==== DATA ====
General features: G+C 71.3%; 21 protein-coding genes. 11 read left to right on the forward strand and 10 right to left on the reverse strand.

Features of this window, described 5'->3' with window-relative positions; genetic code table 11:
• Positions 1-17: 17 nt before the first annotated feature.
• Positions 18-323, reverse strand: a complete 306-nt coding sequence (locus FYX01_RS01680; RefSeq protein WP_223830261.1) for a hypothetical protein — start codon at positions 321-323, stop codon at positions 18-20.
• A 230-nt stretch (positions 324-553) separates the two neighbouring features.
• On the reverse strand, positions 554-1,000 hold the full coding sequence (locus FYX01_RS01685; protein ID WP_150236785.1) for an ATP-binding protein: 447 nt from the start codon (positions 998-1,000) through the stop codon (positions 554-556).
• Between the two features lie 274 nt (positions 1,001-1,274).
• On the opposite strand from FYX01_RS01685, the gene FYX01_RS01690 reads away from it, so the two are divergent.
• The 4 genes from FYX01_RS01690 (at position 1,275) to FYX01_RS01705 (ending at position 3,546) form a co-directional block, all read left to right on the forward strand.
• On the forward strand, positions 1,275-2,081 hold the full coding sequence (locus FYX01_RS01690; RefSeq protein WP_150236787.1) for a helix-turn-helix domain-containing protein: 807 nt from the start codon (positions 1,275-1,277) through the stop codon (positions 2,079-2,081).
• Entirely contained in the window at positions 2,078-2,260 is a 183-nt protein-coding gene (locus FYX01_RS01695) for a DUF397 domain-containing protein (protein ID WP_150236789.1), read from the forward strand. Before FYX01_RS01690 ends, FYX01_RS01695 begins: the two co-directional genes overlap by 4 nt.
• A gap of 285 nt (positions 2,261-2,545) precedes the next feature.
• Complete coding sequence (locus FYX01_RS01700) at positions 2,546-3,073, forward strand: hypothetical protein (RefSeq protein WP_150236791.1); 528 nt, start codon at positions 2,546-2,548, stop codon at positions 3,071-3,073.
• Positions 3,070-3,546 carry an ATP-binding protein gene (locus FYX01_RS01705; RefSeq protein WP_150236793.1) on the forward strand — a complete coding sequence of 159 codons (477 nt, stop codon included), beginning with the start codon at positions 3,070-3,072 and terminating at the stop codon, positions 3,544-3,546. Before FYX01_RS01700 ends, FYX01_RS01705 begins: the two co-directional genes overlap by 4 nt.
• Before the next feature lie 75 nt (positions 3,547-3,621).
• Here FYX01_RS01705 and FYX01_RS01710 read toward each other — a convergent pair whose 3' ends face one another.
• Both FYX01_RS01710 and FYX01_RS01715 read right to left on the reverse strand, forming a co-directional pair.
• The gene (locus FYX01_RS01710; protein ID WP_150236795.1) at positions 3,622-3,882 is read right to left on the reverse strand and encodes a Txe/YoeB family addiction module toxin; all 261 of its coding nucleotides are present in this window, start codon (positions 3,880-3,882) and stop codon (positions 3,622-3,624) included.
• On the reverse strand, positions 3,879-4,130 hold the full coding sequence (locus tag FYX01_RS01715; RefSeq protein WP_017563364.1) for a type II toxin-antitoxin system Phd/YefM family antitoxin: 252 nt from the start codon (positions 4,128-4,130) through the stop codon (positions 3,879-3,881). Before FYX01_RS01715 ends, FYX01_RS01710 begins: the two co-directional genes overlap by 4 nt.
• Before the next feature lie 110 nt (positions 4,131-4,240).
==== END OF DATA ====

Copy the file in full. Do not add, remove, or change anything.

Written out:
General features: G+C 71.3%; 21 protein-coding genes. 11 read left to right on the forward strand and 10 right to left on the reverse strand.

Features of this window, described 5'->3' with window-relative positions; genetic code table 11:
• Positions 1-17: 17 nt before the first annotated feature.
• Positions 18-323, reverse strand: a complete 306-nt coding sequence (locus FYX01_RS01680; RefSeq protein WP_223830261.1) for a hypothetical protein — start codon at positions 321-323, stop codon at positions 18-20.
• A 230-nt stretch (positions 324-553) separates the two neighbouring features.
• On the reverse strand, positions 554-1,000 hold the full coding sequence (locus FYX01_RS01685; protein ID WP_150236785.1) for an ATP-binding protein: 447 nt from the start codon (positions 998-1,000) through the stop codon (positions 554-556).
• Between the two features lie 274 nt (positions 1,001-1,274).
• On the opposite strand from FYX01_RS01685, the gene FYX01_RS01690 reads away from it, so the two are divergent.
• The 4 genes from FYX01_RS01690 (at position 1,275) to FYX01_RS01705 (ending at position 3,546) form a co-directional block, all read left to right on the forward strand.
• On the forward strand, positions 1,275-2,081 hold the full coding sequence (locus FYX01_RS01690; RefSeq protein WP_150236787.1) for a helix-turn-helix domain-containing protein: 807 nt from the start codon (positions 1,275-1,277) through the stop codon (positions 2,079-2,081).
• Entirely contained in the window at positions 2,078-2,260 is a 183-nt protein-coding gene (locus FYX01_RS01695) for a DUF397 domain-containing protein (protein ID WP_150236789.1), read from the forward strand. Before FYX01_RS01690 ends, FYX01_RS01695 begins: the two co-directional genes overlap by 4 nt.
• A gap of 285 nt (positions 2,261-2,545) precedes the next feature.
• Complete coding sequence (locus FYX01_RS01700) at positions 2,546-3,073, forward strand: hypothetical protein (RefSeq protein WP_150236791.1); 528 nt, start codon at positions 2,546-2,548, stop codon at positions 3,071-3,073.
• Positions 3,070-3,546 carry an ATP-binding protein gene (locus FYX01_RS01705; RefSeq protein WP_150236793.1) on the forward strand — a complete coding sequence of 159 codons (477 nt, stop codon included), beginning with the start codon at positions 3,070-3,072 and terminating at the stop codon, positions 3,544-3,546. Before FYX01_RS01700 ends, FYX01_RS01705 begins: the two co-directional genes overlap by 4 nt.
• Before the next feature lie 75 nt (positions 3,547-3,621).
• Here FYX01_RS01705 and FYX01_RS01710 read toward each other — a convergent pair whose 3' ends face one another.
• Both FYX01_RS01710 and FYX01_RS01715 read right to left on the reverse strand, forming a co-directional pair.
• The gene (locus FYX01_RS01710; protein ID WP_150236795.1) at positions 3,622-3,882 is read right to left on the reverse strand and encodes a Txe/YoeB family addiction module toxin; all 261 of its coding nucleotides are present in this window, start codon (positions 3,880-3,882) and stop codon (positions 3,622-3,624) included.
• On the reverse strand, positions 3,879-4,130 hold the full coding sequence (locus tag FYX01_RS01715; RefSeq protein WP_017563364.1) for a type II toxin-antitoxin system Phd/YefM family antitoxin: 252 nt from the start codon (positions 4,128-4,130) through the stop codon (positions 3,879-3,881). Before FYX01_RS01715 ends, FYX01_RS01710 begins: the two co-directional genes overlap by 4 nt.
• Before the next feature lie 110 nt (positions 4,131-4,240).